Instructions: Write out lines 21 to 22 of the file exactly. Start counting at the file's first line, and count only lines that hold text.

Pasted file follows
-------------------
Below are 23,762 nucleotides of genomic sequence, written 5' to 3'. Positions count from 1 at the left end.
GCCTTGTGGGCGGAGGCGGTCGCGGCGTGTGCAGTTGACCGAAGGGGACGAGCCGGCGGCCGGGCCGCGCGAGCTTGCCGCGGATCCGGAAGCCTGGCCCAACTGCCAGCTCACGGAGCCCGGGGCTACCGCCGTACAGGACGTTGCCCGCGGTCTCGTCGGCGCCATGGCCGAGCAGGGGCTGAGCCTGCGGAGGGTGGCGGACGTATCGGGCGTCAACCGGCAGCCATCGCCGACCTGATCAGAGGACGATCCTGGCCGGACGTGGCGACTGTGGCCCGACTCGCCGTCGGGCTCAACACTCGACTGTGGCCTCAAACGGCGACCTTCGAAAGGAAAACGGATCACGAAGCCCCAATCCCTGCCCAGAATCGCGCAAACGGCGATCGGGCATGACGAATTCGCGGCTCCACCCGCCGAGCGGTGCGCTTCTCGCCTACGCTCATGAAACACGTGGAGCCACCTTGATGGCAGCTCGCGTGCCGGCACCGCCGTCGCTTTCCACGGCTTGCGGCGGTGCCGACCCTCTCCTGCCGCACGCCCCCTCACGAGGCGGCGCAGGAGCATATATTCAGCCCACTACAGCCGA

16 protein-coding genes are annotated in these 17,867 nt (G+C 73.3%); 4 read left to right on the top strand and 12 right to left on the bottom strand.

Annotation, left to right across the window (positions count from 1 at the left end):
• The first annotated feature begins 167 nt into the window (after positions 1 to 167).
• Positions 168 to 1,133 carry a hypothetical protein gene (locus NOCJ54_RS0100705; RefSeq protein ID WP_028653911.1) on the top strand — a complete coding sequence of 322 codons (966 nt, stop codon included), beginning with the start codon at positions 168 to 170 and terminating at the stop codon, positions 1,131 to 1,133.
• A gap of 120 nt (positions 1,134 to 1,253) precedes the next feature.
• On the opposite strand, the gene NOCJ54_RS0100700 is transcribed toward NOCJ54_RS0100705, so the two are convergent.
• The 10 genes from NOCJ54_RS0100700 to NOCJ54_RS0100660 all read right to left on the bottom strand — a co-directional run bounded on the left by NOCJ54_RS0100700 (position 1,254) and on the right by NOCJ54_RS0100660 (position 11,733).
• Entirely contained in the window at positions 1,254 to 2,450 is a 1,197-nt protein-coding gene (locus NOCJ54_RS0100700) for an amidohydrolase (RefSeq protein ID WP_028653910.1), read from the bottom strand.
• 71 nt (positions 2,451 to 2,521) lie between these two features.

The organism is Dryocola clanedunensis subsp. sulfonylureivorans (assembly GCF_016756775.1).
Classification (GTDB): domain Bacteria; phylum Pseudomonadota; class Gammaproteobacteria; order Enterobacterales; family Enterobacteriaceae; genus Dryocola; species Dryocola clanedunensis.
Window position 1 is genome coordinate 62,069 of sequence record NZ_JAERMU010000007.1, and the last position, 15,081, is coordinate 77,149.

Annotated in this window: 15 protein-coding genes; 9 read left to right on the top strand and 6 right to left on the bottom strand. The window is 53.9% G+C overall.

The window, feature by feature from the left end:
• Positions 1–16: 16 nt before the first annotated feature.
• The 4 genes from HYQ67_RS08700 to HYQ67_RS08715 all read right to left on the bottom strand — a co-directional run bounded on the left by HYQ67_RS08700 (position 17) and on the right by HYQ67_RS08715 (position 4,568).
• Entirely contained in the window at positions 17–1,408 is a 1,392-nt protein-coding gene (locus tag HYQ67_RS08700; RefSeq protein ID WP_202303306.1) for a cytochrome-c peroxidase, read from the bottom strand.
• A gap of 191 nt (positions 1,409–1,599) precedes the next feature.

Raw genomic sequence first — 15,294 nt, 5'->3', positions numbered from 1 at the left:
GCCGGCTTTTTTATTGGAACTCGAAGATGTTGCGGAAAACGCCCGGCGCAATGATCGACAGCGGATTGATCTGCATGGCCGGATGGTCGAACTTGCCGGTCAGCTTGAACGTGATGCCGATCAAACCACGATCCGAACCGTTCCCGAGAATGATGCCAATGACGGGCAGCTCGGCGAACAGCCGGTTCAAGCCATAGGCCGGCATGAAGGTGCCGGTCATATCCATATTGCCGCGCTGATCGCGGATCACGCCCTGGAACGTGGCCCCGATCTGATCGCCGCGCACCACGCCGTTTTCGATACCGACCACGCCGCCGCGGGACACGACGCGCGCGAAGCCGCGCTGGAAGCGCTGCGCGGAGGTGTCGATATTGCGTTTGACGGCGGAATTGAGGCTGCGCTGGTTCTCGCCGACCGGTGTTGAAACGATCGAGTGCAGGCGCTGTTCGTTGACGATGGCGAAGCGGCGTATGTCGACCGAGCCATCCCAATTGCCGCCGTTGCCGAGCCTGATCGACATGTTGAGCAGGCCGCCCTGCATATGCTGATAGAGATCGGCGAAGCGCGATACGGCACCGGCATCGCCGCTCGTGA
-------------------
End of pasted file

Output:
Raw genomic sequence first — 15,294 nt, 5'->3', positions numbered from 1 at the left:
GCCGGCTTTTTTATTGGAACTCGAAGATGTTGCGGAAAACGCCCGGCGCAATGATCGACAGCGGATTGATCTGCATGGCCGGATGGTCGAACTTGCCGGTCAGCTTGAACGTGATGCCGATCAAACCACGATCCGAACCGTTCCCGAGAATGATGCCAATGACGGGCAGCTCGGCGAACAGCCGGTTCAAGCCATAGGCCGGCATGAAGGTGCCGGTCATATCCATATTGCCGCGCTGATCGCGGATCACGCCCTGGAACGTGGCCCCGATCTGATCGCCGCGCACCACGCCGTTTTCGATACCGACCACGCCGCCGCGGGACACGACGCGCGCGAAGCCGCGCTGGAAGCGCTGCGCGGAGGTGTCGATATTGCGTTTGACGGCGGAATTGAGGCTGCGCTGGTTCTCGCCGACCGGTGTTGAAACGATCGAGTGCAGGCGCTGTTCGTTGACGATGGCGAAGCGGCGTATGTCGACCGAGCCATCCCAATTGCCGCCGTTGCCGAGCCTGATCGACATGTTGAGCAGGCCGCCCTGCATATGCTGATAGAGATCGGCGAAGCGCGATACGGCACCGGCATCGCCGCTCGTGA